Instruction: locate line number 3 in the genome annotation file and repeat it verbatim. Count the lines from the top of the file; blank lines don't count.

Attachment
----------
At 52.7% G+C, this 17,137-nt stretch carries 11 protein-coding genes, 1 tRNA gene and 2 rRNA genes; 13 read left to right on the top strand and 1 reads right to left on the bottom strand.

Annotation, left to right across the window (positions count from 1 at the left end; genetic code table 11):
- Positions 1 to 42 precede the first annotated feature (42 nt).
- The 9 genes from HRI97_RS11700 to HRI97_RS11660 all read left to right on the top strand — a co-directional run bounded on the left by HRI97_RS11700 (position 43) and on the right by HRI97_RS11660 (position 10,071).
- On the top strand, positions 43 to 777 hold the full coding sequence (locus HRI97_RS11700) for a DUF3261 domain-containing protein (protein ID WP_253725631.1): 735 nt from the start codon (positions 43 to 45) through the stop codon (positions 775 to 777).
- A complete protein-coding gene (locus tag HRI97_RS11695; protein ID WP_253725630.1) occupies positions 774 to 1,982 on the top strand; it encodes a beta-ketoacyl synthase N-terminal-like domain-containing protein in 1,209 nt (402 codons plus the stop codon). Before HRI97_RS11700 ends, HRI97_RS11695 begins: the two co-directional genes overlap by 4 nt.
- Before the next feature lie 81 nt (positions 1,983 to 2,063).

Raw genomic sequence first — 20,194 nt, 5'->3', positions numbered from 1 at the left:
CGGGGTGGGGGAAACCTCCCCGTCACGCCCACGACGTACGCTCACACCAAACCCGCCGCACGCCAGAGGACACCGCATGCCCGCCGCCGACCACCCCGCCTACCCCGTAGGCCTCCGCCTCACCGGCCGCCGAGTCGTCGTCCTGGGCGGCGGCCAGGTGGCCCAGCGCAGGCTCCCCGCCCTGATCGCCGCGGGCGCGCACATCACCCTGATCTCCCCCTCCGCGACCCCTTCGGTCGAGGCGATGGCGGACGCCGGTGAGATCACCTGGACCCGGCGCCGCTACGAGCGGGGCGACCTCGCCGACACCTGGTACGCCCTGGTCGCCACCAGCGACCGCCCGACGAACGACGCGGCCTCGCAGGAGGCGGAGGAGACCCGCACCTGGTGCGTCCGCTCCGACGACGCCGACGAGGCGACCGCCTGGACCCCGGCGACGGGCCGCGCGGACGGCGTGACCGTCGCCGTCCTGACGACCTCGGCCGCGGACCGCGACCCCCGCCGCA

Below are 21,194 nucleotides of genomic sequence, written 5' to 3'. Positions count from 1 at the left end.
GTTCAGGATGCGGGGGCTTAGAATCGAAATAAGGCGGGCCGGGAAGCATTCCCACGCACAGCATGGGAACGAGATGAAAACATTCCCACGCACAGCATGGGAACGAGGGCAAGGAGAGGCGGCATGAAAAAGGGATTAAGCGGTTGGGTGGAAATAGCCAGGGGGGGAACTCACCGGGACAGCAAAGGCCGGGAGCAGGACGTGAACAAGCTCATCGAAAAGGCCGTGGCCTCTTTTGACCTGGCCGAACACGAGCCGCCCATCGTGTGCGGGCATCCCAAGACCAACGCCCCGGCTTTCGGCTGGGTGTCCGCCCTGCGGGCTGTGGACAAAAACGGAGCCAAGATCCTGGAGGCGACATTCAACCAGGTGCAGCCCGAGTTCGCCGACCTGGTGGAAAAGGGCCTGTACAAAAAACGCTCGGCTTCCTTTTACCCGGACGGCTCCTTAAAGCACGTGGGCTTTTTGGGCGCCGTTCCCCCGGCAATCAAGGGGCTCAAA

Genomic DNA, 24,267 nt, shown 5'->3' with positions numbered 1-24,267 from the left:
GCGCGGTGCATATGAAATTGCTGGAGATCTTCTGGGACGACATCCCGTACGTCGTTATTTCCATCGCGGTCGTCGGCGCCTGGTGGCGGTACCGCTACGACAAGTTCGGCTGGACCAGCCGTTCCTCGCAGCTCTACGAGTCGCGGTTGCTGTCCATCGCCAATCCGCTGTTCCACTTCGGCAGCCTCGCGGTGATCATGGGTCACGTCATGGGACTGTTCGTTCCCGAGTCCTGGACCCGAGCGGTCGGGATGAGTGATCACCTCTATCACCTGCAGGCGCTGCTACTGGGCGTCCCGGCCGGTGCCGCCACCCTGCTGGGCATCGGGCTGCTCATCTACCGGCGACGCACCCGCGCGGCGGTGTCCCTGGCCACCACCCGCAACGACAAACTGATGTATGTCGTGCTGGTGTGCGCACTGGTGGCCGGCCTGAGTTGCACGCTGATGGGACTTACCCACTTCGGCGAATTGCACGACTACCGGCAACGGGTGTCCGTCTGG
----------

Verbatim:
- Positions 1 to 42 precede the first annotated feature (42 nt).